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- Luigi Sardiello’s The Italian Pastry Chef opened the 14th edition of the European film festival in Lecce. The film, starring Antonio Catania, was given the Cinecibo award.
Cineuropa: How did the idea of The Italian Pastry Chef [+see also:
interview: Luigi Sardiello
film profile] come about?
Luigi Sardiello: The idea was to tell the story of a person who is watching life itself, an ingénue who has never had to deal with the outside world but is suddenly thrown into it. He must deal with its seductive elements, as well as its dark sides. I needed to come up with a metaphorical profession and that of a pastry maker, with its white props, its saturated and decisive colours, the precision of the round tarts, seemed to represent the character’s candour well.
Who is Achille and why did he decide to launch himself into this adventure?
He is a man who makes no decisions. He is a pastry maker. His life only takes place within the confines of his pastry laboratory. He has no contact with the outside except for those required by his profession. He is therefore a man who has created a microcosm of tranquillity for himself. The truth is, every one of us has a secret side that so often we do not know about.
How did you decide to put Antonio Catania in the main role? How did you direct him?
He seemed perfect for such an ingenuous role. A little off-balance. The first reason is that he looked like the role, he looked candid. The second reason is that he is an actor I have always been in love with, it was my dream to work with him. There are actors where you need to give them security and direction. There are others where all you need to do is talk to them before filming about their intuition. Catania and Fantastichini are like this. I worked with them during the preparation phases of the film on the specifics of their characters, then when we were on set they were already in their characters’ shoes.
As for the style, which films inspired you and which were your references?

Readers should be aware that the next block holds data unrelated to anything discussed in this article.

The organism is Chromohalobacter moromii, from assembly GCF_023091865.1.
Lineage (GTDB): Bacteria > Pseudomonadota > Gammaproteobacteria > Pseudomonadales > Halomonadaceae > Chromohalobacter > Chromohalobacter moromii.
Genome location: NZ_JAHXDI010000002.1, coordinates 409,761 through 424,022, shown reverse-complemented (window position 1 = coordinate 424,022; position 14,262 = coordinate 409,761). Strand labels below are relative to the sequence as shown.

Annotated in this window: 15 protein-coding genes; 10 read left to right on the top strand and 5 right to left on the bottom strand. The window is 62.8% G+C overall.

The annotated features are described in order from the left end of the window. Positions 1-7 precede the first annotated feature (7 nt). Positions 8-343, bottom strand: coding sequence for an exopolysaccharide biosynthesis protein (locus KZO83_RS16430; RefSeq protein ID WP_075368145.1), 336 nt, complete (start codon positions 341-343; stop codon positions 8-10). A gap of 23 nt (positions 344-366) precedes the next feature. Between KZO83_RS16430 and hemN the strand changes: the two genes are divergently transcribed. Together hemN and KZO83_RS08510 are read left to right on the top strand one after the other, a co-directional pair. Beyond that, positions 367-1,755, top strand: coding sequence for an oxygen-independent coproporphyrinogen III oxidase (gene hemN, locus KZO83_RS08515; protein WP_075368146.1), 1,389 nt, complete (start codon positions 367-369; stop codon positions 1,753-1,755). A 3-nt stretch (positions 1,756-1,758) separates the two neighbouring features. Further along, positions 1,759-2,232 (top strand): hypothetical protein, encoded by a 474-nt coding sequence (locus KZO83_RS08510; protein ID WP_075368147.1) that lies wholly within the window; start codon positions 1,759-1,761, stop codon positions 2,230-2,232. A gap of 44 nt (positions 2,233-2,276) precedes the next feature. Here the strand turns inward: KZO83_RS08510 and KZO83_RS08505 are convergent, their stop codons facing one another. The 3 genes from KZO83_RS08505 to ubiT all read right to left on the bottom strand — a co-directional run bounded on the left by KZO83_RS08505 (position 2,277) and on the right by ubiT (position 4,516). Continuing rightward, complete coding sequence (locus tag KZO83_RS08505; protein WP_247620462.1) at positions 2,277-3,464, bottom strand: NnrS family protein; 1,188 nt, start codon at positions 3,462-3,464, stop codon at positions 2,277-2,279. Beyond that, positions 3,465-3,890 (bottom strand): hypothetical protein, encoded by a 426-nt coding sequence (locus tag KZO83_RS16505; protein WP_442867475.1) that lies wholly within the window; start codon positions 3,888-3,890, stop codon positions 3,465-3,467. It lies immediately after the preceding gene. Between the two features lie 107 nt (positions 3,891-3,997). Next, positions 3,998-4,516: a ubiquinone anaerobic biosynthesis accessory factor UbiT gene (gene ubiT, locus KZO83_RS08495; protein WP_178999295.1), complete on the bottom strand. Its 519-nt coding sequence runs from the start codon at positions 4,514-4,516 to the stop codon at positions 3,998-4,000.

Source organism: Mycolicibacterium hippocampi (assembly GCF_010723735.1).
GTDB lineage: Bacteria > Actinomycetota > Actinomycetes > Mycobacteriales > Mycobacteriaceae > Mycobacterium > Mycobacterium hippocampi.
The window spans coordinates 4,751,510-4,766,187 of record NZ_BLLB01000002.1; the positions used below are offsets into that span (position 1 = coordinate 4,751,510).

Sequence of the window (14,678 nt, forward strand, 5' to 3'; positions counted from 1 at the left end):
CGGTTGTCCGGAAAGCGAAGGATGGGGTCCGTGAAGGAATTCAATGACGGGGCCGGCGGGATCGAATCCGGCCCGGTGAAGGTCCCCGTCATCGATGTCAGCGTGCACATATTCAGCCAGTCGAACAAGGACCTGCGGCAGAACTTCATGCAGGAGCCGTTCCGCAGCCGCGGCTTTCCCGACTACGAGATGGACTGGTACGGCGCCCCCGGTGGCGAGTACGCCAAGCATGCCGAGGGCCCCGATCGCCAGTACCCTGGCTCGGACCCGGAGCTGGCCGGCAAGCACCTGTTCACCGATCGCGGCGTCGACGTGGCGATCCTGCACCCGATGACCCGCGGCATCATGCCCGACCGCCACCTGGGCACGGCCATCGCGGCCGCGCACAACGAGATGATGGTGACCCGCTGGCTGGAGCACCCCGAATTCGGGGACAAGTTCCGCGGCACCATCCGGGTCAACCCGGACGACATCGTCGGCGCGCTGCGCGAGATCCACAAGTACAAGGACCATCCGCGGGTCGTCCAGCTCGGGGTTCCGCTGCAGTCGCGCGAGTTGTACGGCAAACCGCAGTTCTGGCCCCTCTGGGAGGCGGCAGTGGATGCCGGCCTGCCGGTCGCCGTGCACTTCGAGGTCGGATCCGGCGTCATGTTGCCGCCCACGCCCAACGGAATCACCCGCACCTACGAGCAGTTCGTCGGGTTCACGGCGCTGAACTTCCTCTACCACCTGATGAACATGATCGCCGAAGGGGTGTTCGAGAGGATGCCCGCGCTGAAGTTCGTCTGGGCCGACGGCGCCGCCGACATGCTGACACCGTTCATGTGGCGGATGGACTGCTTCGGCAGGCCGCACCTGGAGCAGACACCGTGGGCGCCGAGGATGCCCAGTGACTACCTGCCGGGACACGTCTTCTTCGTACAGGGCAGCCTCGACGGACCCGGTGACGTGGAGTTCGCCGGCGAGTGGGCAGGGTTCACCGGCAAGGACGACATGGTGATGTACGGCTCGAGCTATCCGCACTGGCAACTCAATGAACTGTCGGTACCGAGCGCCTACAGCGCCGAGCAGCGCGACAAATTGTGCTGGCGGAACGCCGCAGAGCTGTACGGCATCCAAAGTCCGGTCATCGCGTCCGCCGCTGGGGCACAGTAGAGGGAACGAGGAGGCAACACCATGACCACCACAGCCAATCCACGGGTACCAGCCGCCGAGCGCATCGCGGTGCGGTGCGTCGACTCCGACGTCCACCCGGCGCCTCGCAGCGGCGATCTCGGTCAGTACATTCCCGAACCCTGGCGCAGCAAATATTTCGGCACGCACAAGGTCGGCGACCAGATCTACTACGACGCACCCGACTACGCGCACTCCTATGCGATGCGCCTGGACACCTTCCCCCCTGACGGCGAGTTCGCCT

I wanted to do an Italian film noir that was out of the ordinary. My idea was to create atmosphere, which is the genre’s characteristic, but to tie it to other things. There are comedy incursions that may surprise those expecting a classic film. There are surreal, unexplained incursions. There is also the ambition of a little existential reflection. My references are Mario Monicelli, great Italian comedy, Vittorio De Sica. And then Hitchcock and Truffaut.
As a professor in technical writing at Rome’s university, what kind of advice do you give your students?
My advice is that all artistic activities, starting with writing, should not be anarchic. Students think that writing a film is absolute freedom. Whereas the artist’s work is to give fantasy exactitude, frame it into something, not necessarily defined by others, but perhaps by a style. A writer takes ideas and stuffs them into 120 pages of a story. Like a painter frames his ideas on a canvas.
You started your career with Pupi Avati. What did you learn from him?
The capacity of giving delicacy and light-heartedness to topics. Topics are never heavy, or light on their own, it depends on how they are delivered, and he has always had a light hand to tackle tough subject matters. This is what I hope to have done in my film.
What genre will your next film be?
In my next film, I would like to tell the story of sprightly old people, who despite their age are revealing themselves to be a great deal more vital to this country than the young. There will still be an element of comedy, my idea is to tell serious stories but through a different vest. Comedy is fundamental when you talk about melancholic, sad issues.